Going to the Ball: The Fancy Dress Phenomenon in Victorian Canada
Napoleon Bonaparte sprawls in an armchair refusing eye contact, although he may have his gaze on the alluring fish wife just down the row. Foot firmly planted on an overturned barrel, she is flashing a lot more calf than would normally have been appropriate in 1876. Just below them, a court jester capers for the camera while a Bronco Buster in chaps, ten-gallon hat and ice skates strikes a reflective pose.
“Capitain A.Wise dressed as a cowboy was taking this very seriously,” says Andrea Kunard, Associate Curator of Photographs at the National Gallery of Canada. Well he would, because beneath the layers of sometimes luxurious, frequently ribald and often downright bizarre costumes, fancy dress balls, costumed events and skating parties were serious business in Victorian-era Canada. The display The Fancy Ball explores this 19th-century social phenomenon through an eclectic selection of 22 photographs currently on view at the National Gallery of Canada from the holdings of Library and Archives Canada.
The first of four grand fancy dress balls was hosted by the Earl of Dufferin, the third Governor General of Canada, and his wife in Ottawa in 1876. Attended by 300 people, it was unlike any social event previously seen in what was still a raucous logging town. “The Governors General liked these balls because they were trying to cultivate social standards worthy of the Empire,” Kunard says. “Being invited meant your social status was confirmed or elevated. It became a way to climb the social ladder.” The Canadian society photographer William James Topley (1845–1930) snapped studio shots of each person attending the ball and then painstakingly cut out each figure and pasted it onto a painted reproduction of the venue. This composite of the event was then given to attendees as a souvenir and sold through his studio.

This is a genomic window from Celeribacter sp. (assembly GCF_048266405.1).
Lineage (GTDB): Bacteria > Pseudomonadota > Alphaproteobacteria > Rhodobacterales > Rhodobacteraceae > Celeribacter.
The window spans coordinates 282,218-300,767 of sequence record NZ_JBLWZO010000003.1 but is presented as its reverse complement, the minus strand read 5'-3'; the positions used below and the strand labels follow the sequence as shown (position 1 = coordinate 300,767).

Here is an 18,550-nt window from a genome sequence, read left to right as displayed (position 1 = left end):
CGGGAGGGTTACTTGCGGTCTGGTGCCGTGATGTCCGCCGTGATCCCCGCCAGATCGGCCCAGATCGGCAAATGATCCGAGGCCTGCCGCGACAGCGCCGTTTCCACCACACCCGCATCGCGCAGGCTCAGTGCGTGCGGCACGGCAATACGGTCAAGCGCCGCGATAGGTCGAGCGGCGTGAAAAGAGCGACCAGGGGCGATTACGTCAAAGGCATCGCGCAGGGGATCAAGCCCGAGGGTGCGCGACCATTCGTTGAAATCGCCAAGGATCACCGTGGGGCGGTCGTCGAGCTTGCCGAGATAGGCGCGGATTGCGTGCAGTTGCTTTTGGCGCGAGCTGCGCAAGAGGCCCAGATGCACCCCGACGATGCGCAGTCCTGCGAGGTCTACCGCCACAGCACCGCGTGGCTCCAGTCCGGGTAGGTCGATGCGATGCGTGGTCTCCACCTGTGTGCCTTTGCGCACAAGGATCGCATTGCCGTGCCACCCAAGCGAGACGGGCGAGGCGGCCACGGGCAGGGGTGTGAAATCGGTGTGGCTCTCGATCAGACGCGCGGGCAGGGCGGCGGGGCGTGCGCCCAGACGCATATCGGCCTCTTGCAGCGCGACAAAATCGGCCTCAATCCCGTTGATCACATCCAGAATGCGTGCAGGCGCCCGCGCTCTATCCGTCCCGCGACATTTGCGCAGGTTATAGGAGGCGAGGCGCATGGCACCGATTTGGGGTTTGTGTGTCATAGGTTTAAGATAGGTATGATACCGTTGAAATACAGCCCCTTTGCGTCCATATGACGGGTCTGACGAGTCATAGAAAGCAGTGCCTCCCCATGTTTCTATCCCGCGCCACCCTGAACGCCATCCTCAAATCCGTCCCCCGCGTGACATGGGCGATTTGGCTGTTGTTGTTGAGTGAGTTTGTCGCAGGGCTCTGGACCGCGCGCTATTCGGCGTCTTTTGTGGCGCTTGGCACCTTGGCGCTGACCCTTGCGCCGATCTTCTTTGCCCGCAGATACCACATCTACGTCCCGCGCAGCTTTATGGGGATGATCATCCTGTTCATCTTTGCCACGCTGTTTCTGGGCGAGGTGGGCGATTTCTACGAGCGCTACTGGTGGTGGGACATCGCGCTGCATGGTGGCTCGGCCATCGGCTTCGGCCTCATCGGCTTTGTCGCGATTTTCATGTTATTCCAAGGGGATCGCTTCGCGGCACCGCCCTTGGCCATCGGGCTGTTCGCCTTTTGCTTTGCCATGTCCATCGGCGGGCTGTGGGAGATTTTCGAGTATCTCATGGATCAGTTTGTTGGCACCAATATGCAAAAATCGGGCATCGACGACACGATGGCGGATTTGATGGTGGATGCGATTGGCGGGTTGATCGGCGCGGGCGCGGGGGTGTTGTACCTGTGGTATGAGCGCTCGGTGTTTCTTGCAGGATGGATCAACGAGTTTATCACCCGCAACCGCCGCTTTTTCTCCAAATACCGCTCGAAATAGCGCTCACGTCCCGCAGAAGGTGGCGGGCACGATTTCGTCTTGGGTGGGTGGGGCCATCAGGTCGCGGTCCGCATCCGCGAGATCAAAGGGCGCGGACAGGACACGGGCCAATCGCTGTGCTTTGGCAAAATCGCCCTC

Cynthia Cooper, Curator of Dress, Fashion and Textiles at Montreal's McCord Museum, gathered more than 100 of these and similar photos from that era in her book Magnificent Entertainments: Fancy Dress Balls of Canada’s Governors General, 1876–1898 (1997). “People rarely had their photograph taken back then,” she notes. “The fact that the people attending the balls went to a studio, just like they may have had a wedding portrait done, indicates how significant these events were.”
It appears they also allowed a little liberty, even licentiousness in an otherwise tightly laced era. “The young woman with her foot on the barrel represents the Bonnie Fish Wife of New Haven, an operatic, mythologized peasant-like figure,” Cooper says. “Fish wives, working women, wore short skirts, which were considered quite racy. Wearing that costume was taking a liberty that might not normally be allowed in a young woman’s life.” Cooper was also keenly interested in the broad range of costumes from lavish to frugal. A woman named Grace Ritchie, on view next to "Napoléon", is dressed to portray chess and, according to Cooper, "obviously paid a great deal. Somebody drilled holes through all those chess pieces so she could string some around her neck and make a crown.”
Others were clearly making their own costumes. In another photograph, a woman identified as Miss L. Smith wears a hornet costume that appears to be patterned after an illustration in a popular manual of the day, Fancy Dresses Described. “When we look closely at this photo, we see some quite rough edges so I would guess this is something that is homemade,” Cooper points out. “In this case, the wearer has also re-configured the costume to be worn for skating.”
Photography, comments Andrea Kunard, proved the ideal medium to create something beyond the event: a community. The composites were both a confirmation of one's social status and a reflection of belonging to a certain sphere of society, very much as is happening in social media today through the sharing of photographs. "It's a confirmation of a larger public life. You can – and could – see one another in situations to confirm your social groups and status.”
The photographic display The Fancy Ball is currently on view in the Canadian and Indigenous Galleries at the National Gallery of Canada. Share this article and subscribe to our newsletters to stay up-to-date on the latest articles, Gallery exhibitions, news and events, and to learn more about art in Canada.